Asteroids are making big news in 2022. Just two weeks after asteroid 2022 EB5 crashed into the ocean off Norway’s Jan Mayen Island another space rock was spotted just a few hours before it could have struck Earth.
In the end asteroid Sar2594 (now officially called 2022 FD1) and classed as a “near-Earth object,” or NEO) grazed Earth’s atmosphere at 08:10 UTC on March 25, 2022 and passed through Earth’s mighty shadow in space as it cruised over the South Pacific Ocean.
The result was a total eclipse of 2022 FD1, but it could have been serious.
Although no bigger than six feet/four meters in diameter, 2022 FD1 passed within just 5,400 miles/8,700 kilometers of Earth. That’s closer than many orbiting satellites.
In fact, it was the 13th closest approach of a NEO ever recorded by NASA.
Remarkably this asteroid was discovered by the same astronomer that found 2022 EB5 a few weeks ago just hours before its impact. Krisztián Sarneczky at the Piszkéstető Observatory in northern Hungary observed it on March 24, 2022 and reported it to the Minor Planet Center.
NASA’s “Scout” impact hazard assessment system then calculated its trajectory. Scout is part of NASA’s planetary defense system that also includes the Center for Near Earth Object Studies (CNEOS) and NASA’s Planetary Defense Coordination Office.
Very small asteroids like 2022 FD1—probably the smallest known asteroid so far—get bright enough to see in the night sky only a couple of hours before they either strike Earth’s atmosphere or make their closest approach, if at all.
NASA expects one the size of 2022 FD1 about every 10 months, so that fact that it appeared just two weeks after 2022 EB5 actually struck Earth is a concern, right? Yes, but it’s also proof that our planetary defense system is now able to find smaller and smaller incoming asteroids as it gets more and more sophisticated.
Wishing you clear skies and wide eyes.
Scientists Unearth the Mystery of Mirror World to Solve the Hubble Constant Problem – AZoQuantum
According to a new study, an unseen ‘mirror world’ of particles that interacts with the universe solely through gravity might be the key to solving a crucial cosmological issue—the Hubble constant problem.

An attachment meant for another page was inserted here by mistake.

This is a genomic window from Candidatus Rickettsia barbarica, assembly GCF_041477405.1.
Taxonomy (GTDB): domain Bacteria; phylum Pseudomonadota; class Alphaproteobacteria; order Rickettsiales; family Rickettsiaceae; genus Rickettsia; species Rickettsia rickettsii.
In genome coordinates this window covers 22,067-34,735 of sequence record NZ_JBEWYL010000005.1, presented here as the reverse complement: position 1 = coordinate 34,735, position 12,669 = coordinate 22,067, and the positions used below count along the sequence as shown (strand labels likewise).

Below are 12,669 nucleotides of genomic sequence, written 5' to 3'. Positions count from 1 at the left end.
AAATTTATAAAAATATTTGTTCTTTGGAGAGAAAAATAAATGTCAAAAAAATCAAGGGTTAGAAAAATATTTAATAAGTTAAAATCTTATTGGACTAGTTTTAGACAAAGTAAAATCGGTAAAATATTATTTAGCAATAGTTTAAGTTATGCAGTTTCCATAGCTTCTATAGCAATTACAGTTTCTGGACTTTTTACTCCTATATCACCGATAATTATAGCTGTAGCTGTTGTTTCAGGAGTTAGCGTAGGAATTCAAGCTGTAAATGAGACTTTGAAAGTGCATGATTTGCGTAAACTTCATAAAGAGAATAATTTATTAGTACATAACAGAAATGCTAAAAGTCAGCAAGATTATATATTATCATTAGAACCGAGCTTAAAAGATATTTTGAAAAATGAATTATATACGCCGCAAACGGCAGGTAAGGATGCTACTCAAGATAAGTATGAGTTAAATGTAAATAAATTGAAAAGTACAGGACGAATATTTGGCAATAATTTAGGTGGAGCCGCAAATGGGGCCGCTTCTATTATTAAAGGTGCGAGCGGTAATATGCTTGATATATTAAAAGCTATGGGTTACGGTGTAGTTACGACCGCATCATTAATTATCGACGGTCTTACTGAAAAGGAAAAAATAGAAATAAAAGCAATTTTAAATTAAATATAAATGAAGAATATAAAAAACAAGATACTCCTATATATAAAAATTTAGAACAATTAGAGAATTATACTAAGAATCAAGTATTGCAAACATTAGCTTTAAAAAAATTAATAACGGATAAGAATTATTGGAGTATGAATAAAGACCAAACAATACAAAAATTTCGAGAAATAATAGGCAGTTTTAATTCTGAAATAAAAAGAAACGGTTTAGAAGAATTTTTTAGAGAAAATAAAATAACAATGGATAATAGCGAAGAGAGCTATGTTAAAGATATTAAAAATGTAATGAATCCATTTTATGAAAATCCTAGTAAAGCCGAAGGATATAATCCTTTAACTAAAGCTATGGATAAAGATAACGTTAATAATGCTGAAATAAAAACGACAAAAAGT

The Hubble constant is the current rate of cosmic expansion, but the rate predicted by cosmology’s standard model is far slower than the rate discovered by the most accurate local observations. Many cosmologists have attempted to resolve this difference by altering the present cosmological paradigm.
The objective is to do so without jeopardizing the consistency of standard model predictions with many other cosmological phenomena, such as cosmic microwave background.
The issue that scholars like Francis-Yan Cyr-Racine, assistant professor in the Department of Physics and Astronomy at the University of New Mexico, Fei Ge, and Lloyd Knox at the University of California, Davis, have been seeking to answer is if such a cosmic scenario exists.
Cosmology, according to NASA, is the scientific study of the universe’s large-scale characteristics. Cosmologists investigate topics such as dark matter and dark energy, as well as whether there is only one universe or a multiverse. Cosmology encompasses the entire cosmos, from conception to death, and is full of mysteries and intrigue.
Cyr-Racine, Ge, and Knox have now identified a previously overlooked mathematical characteristic of cosmological models that, in theory, might allow for a quicker expansion rate without affecting the mainstream cosmology model’s most accurately proven other predictions.
Most dimensionless cosmic observables are substantially invariant when gravitational free-fall rates and photon-electron scattering rates are scaled uniformly.
Basically, we point out that a lot of the observations we do in cosmology have an inherent symmetry under rescaling the universe as a whole. This might provide a way to understand why there appears to be a discrepancy between different measurements of the Universe’s expansion rate.
Francis-Yan Cyr-Racine, Assistant Professor, Department of Physics and Astronomy, University of New Mexico
The study was published in Physical Review Letters.